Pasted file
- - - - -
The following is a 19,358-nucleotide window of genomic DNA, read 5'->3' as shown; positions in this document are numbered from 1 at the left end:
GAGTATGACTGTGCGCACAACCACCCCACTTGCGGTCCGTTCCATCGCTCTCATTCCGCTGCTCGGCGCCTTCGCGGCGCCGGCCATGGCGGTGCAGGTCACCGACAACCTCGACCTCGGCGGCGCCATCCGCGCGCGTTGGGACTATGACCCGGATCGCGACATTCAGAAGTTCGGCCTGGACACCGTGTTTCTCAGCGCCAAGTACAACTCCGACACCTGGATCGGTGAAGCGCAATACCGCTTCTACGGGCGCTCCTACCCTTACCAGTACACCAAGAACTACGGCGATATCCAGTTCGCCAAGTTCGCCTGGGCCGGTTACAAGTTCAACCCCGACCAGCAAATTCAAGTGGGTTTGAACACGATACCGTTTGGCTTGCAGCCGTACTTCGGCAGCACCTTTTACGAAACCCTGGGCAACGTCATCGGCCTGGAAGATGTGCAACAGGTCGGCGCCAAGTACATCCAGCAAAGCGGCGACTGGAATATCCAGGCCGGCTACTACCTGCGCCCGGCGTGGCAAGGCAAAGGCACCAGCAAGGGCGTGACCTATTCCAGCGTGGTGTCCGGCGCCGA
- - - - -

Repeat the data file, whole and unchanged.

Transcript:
The following is a 19,358-nucleotide window of genomic DNA, read 5'->3' as shown; positions in this document are numbered from 1 at the left end:
GAGTATGACTGTGCGCACAACCACCCCACTTGCGGTCCGTTCCATCGCTCTCATTCCGCTGCTCGGCGCCTTCGCGGCGCCGGCCATGGCGGTGCAGGTCACCGACAACCTCGACCTCGGCGGCGCCATCCGCGCGCGTTGGGACTATGACCCGGATCGCGACATTCAGAAGTTCGGCCTGGACACCGTGTTTCTCAGCGCCAAGTACAACTCCGACACCTGGATCGGTGAAGCGCAATACCGCTTCTACGGGCGCTCCTACCCTTACCAGTACACCAAGAACTACGGCGATATCCAGTTCGCCAAGTTCGCCTGGGCCGGTTACAAGTTCAACCCCGACCAGCAAATTCAAGTGGGTTTGAACACGATACCGTTTGGCTTGCAGCCGTACTTCGGCAGCACCTTTTACGAAACCCTGGGCAACGTCATCGGCCTGGAAGATGTGCAACAGGTCGGCGCCAAGTACATCCAGCAAAGCGGCGACTGGAATATCCAGGCCGGCTACTACCTGCGCCCGGCGTGGCAAGGCAAAGGCACCAGCAAGGGCGTGACCTATTCCAGCGTGGTGTCCGGCGCCGA